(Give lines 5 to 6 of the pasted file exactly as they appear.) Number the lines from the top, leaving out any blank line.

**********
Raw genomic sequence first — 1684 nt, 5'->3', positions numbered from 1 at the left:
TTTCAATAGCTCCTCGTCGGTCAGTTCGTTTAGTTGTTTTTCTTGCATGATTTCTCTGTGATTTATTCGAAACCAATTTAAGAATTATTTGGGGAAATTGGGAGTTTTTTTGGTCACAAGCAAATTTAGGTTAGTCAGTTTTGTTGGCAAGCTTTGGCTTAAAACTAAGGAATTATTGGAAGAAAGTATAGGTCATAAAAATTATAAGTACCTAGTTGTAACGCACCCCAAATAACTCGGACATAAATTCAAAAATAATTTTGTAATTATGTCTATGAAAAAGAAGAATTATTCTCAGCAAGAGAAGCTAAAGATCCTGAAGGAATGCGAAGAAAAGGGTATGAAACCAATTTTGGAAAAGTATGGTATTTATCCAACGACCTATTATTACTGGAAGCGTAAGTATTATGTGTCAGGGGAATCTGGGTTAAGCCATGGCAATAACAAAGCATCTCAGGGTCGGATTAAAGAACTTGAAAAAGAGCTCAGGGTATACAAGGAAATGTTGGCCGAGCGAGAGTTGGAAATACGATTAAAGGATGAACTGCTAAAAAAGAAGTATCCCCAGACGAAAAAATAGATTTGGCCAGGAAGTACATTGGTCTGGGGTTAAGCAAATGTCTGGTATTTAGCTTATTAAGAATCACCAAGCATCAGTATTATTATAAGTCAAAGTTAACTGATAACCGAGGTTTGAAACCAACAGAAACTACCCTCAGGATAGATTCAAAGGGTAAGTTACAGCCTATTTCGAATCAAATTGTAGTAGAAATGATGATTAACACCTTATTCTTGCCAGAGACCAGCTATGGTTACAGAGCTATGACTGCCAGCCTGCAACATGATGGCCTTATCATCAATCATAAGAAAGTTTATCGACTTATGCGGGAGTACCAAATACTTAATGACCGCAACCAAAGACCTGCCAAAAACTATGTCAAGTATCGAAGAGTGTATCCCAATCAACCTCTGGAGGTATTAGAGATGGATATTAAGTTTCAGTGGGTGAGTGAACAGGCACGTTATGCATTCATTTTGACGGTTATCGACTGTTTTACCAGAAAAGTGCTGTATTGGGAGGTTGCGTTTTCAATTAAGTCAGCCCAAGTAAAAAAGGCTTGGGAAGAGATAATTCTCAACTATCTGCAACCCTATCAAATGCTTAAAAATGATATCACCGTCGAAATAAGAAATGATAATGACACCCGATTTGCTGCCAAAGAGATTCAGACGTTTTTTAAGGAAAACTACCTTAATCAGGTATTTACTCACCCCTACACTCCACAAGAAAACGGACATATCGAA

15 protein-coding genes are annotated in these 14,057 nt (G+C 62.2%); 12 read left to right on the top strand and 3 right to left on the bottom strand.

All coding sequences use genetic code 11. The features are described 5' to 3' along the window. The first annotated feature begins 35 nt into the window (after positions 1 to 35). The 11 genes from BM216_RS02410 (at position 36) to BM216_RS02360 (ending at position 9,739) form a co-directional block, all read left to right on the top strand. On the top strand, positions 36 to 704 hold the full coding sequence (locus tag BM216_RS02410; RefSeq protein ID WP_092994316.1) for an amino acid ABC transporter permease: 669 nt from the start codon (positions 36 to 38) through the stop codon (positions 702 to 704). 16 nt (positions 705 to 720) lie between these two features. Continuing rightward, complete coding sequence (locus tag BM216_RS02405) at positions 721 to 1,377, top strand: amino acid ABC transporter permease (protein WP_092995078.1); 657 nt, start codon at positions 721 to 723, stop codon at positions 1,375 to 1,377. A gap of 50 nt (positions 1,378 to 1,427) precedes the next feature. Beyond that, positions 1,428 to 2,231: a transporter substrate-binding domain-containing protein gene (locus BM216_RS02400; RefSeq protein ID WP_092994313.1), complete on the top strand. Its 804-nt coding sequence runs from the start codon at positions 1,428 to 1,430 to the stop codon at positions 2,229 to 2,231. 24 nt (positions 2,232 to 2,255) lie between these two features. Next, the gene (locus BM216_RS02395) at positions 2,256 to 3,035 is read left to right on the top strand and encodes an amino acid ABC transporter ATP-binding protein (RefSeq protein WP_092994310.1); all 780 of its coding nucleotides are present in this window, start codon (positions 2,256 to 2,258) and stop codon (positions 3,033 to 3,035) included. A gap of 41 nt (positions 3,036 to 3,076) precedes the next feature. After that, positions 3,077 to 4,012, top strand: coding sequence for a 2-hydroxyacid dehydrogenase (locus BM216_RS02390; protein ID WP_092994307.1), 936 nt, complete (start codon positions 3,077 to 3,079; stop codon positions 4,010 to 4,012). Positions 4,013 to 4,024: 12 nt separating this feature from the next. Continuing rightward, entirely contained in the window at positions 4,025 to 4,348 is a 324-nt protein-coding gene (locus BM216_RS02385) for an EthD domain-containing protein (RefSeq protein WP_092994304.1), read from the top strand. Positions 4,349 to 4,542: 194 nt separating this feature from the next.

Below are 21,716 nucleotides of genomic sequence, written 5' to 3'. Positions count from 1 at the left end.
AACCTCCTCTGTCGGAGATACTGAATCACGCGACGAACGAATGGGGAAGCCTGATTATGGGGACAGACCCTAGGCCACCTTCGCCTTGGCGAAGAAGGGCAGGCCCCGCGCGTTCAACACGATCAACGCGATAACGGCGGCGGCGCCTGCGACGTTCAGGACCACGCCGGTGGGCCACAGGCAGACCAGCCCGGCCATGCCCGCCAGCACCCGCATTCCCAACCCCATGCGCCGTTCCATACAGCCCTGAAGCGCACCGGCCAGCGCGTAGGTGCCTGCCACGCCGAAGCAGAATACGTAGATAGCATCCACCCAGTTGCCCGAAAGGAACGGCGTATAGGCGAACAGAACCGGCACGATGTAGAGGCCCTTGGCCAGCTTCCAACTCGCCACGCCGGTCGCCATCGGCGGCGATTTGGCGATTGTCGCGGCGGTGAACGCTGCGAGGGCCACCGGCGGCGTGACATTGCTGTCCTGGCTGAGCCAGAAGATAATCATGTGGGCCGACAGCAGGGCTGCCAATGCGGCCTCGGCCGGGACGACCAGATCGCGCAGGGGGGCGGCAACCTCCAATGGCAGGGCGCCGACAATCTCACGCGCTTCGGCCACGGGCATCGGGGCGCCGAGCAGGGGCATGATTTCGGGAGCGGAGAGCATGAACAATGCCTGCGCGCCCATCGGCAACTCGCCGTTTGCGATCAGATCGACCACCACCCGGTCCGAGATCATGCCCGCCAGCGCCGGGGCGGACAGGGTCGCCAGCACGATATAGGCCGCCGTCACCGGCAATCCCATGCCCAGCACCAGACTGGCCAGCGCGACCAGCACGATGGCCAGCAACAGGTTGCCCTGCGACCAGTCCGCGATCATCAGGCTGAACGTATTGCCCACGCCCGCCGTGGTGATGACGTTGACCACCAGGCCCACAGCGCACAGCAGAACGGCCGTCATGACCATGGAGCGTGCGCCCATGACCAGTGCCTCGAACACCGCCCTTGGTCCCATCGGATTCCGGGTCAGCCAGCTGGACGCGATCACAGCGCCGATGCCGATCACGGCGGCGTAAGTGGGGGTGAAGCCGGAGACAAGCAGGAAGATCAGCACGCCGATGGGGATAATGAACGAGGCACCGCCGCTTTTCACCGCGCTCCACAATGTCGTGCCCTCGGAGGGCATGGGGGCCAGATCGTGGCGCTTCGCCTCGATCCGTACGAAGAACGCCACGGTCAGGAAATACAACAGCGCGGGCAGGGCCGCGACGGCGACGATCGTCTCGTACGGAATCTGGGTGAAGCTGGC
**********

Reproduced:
Below are 21,716 nucleotides of genomic sequence, written 5' to 3'. Positions count from 1 at the left end.
AACCTCCTCTGTCGGAGATACTGAATCACGCGACGAACGAATGGGGAAGCCTGATTATGGGGACAGACCCTAGGCCACCTTCGCCTTGGCGAAGAAGGGCAGGCCCCGCGCGTTCAACACGATCAACGCGATAACGGCGGCGGCGCCTGCGACGTTCAGGACCACGCCGGTGGGCCACAGGCAGACCAGCCCGGCCATGCCCGCCAGCACCCGCATTCCCAACCCCATGCGCCGTTCCATACAGCCCTGAAGCGCACCGGCCAGCGCGTAGGTGCCTGCCACGCCGAAGCAGAATACGTAGATAGCATCCACCCAGTTGCCCGAAAGGAACGGCGTATAGGCGAACAGAACCGGCACGATGTAGAGGCCCTTGGCCAGCTTCCAACTCGCCACGCCGGTCGCCATCGGCGGCGATTTGGCGATTGTCGCGGCGGTGAACGCTGCGAGGGCCACCGGCGGCGTGACATTGCTGTCCTGGCTGAGCCAGAAGATAATCATGTGGGCCGACAGCAGGGCTGCCAATGCGGCCTCGGCCGGGACGACCAGATCGCGCAGGGGGGCGGCAACCTCCAATGGCAGGGCGCCGACAATCTCACGCGCTTCGGCCACGGGCATCGGGGCGCCGAGCAGGGGCATGATTTCGGGAGCGGAGAGCATGAACAATGCCTGCGCGCCCATCGGCAACTCGCCGTTTGCGATCAGATCGACCACCACCCGGTCCGAGATCATGCCCGCCAGCGCCGGGGCGGACAGGGTCGCCAGCACGATATAGGCCGCCGTCACCGGCAATCCCATGCCCAGCACCAGACTGGCCAGCGCGACCAGCACGATGGCCAGCAACAGGTTGCCCTGCGACCAGTCCGCGATCATCAGGCTGAACGTATTGCCCACGCCCGCCGTGGTGATGACGTTGACCACCAGGCCCACAGCGCACAGCAGAACGGCCGTCATGACCATGGAGCGTGCGCCCATGACCAGTGCCTCGAACACCGCCCTTGGTCCCATCGGATTCCGGGTCAGCCAGCTGGACGCGATCACAGCGCCGATGCCGATCACGGCGGCGTAAGTGGGGGTGAAGCCGGAGACAAGCAGGAAGATCAGCACGCCGATGGGGATAATGAACGAGGCACCGCCGCTTTTCACCGCGCTCCACAATGTCGTGCCCTCGGAGGGCATGGGGGCCAGATCGTGGCGCTTCGCCTCGATCCGTACGAAGAACGCCACGGTCAGGAAATACAACAGCGCGGGCAGGGCCGCGACGGCGACGATCGTCTCGTACGGAATCTGGGTGAAGCTGGC